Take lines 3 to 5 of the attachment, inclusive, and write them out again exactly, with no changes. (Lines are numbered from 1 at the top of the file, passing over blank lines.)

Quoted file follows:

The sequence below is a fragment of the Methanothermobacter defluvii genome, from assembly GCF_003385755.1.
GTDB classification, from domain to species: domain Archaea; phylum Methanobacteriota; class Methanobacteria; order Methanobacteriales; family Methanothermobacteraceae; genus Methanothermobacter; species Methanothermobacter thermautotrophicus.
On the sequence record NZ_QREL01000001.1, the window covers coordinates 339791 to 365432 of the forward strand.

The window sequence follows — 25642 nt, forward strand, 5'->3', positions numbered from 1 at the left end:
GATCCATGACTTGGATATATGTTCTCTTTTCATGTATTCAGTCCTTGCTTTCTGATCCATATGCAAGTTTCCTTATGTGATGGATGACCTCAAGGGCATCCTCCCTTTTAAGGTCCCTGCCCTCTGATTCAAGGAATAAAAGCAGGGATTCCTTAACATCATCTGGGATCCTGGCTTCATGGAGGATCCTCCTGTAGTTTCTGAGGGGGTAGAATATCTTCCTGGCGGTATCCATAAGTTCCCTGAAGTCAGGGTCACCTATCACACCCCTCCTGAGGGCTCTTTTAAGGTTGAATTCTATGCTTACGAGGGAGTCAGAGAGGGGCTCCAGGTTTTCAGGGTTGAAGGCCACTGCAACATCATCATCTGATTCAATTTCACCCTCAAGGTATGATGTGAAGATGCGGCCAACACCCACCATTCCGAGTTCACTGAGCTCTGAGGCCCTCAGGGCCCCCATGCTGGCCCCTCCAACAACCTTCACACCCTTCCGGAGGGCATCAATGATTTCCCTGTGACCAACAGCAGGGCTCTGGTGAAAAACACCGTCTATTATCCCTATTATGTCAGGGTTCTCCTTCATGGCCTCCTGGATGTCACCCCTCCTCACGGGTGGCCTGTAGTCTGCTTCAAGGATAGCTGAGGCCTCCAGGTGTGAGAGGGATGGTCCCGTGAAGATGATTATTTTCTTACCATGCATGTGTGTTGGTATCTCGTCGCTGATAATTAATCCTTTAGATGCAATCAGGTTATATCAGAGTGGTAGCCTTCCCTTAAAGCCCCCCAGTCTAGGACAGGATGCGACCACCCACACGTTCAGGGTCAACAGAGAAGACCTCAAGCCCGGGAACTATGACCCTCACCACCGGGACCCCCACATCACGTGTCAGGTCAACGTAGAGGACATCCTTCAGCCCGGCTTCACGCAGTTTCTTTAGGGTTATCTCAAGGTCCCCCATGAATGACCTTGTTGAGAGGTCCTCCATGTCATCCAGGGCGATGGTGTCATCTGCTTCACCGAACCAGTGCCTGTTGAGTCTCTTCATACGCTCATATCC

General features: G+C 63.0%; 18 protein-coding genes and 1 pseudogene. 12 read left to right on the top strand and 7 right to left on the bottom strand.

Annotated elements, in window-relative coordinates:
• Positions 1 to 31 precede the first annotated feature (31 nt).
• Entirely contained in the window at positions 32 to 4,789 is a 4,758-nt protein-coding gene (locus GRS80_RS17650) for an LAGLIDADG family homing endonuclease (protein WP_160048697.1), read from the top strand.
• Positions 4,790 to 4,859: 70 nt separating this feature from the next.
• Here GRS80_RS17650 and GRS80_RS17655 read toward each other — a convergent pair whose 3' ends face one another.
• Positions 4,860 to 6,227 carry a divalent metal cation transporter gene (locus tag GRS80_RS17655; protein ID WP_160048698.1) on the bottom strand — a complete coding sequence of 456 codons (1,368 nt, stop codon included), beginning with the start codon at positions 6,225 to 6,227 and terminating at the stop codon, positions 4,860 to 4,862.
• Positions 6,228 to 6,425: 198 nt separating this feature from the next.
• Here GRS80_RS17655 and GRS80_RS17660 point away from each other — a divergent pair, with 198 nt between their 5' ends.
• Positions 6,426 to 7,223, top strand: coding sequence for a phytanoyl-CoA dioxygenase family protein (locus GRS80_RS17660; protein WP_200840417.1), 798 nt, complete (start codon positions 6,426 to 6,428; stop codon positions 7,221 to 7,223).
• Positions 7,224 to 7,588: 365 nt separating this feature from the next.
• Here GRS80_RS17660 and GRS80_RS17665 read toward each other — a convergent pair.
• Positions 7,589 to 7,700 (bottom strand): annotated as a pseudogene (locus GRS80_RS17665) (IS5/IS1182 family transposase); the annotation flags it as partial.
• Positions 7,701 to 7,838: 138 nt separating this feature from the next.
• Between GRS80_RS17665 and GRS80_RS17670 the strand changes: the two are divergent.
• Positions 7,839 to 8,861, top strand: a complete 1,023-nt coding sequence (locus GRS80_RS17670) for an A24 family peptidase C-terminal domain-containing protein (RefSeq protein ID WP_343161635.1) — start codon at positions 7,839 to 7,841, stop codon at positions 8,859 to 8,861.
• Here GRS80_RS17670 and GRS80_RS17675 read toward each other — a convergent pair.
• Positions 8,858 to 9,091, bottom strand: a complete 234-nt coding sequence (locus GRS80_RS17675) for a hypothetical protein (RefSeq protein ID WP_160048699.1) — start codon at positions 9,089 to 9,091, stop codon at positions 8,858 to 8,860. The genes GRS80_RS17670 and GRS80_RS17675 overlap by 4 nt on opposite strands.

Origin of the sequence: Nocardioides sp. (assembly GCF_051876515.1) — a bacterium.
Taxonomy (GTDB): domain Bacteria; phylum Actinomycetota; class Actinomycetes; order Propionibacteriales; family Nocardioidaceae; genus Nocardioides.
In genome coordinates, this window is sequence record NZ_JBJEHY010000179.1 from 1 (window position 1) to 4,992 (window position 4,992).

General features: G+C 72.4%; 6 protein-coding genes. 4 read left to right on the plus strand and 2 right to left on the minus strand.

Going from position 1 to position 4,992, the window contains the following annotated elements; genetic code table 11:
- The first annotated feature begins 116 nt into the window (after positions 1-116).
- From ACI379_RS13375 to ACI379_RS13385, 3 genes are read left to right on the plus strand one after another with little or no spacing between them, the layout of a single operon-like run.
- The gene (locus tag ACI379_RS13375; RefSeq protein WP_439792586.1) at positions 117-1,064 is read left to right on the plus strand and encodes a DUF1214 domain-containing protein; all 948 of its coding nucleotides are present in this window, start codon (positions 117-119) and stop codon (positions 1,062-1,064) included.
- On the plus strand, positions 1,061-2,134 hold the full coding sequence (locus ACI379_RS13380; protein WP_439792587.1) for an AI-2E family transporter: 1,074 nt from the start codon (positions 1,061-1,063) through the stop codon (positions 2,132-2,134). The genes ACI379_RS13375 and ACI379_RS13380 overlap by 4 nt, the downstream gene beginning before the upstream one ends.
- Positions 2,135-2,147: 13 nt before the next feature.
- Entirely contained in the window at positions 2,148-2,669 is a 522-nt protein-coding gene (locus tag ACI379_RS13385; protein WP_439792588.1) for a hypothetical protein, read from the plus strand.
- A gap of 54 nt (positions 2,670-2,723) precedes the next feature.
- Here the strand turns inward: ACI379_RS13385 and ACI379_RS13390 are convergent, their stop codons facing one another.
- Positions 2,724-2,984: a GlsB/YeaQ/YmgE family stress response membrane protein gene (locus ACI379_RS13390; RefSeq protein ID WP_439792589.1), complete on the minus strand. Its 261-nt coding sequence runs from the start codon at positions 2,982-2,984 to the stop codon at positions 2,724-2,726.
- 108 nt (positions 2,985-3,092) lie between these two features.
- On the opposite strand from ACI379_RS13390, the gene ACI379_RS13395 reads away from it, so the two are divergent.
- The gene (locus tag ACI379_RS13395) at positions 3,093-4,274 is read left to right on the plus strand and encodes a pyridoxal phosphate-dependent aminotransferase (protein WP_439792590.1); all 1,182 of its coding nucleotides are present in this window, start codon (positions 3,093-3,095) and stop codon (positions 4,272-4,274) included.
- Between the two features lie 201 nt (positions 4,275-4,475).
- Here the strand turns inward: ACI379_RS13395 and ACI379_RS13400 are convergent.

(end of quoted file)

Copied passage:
On the sequence record NZ_QREL01000001.1, the window covers coordinates 339791 to 365432 of the forward strand.

The window sequence follows — 25642 nt, forward strand, 5'->3', positions numbered from 1 at the left end:
GATCCATGACTTGGATATATGTTCTCTTTTCATGTATTCAGTCCTTGCTTTCTGATCCATATGCAAGTTTCCTTATGTGATGGATGACCTCAAGGGCATCCTCCCTTTTAAGGTCCCTGCCCTCTGATTCAAGGAATAAAAGCAGGGATTCCTTAACATCATCTGGGATCCTGGCTTCATGGAGGATCCTCCTGTAGTTTCTGAGGGGGTAGAATATCTTCCTGGCGGTATCCATAAGTTCCCTGAAGTCAGGGTCACCTATCACACCCCTCCTGAGGGCTCTTTTAAGGTTGAATTCTATGCTTACGAGGGAGTCAGAGAGGGGCTCCAGGTTTTCAGGGTTGAAGGCCACTGCAACATCATCATCTGATTCAATTTCACCCTCAAGGTATGATGTGAAGATGCGGCCAACACCCACCATTCCGAGTTCACTGAGCTCTGAGGCCCTCAGGGCCCCCATGCTGGCCCCTCCAACAACCTTCACACCCTTCCGGAGGGCATCAATGATTTCCCTGTGACCAACAGCAGGGCTCTGGTGAAAAACACCGTCTATTATCCCTATTATGTCAGGGTTCTCCTTCATGGCCTCCTGGATGTCACCCCTCCTCACGGGTGGCCTGTAGTCTGCTTCAAGGATAGCTGAGGCCTCCAGGTGTGAGAGGGATGGTCCCGTGAAGATGATTATTTTCTTACCATGCATGTGTGTTGGTATCTCGTCGCTGATAATTAATCCTTTAGATGCAATCAGGTTATATCAGAGTGGTAGCCTTCCCTTAAAGCCCCCCAGTCTAGGACAGGATGCGACCACCCACACGTTCAGGGTCAACAGAGAAGACCTCAAGCCCGGGAACTATGACCCTCACCACCGGGACCCCCACATCACGTGTCAGGTCAACGTAGAGGACATCCTTCAGCCCGGCTTCACGCAGTTTCTTTAGGGTTATCTCAAGGTCCCCCATGAATGACCTTGTTGAGAGGTCCTCCATGTCATCCAGGGCGATGGTGTCATCTGCTTCACCGAACCAGTGCCTGTTGAGTCTCTTCATACGCTCATATCC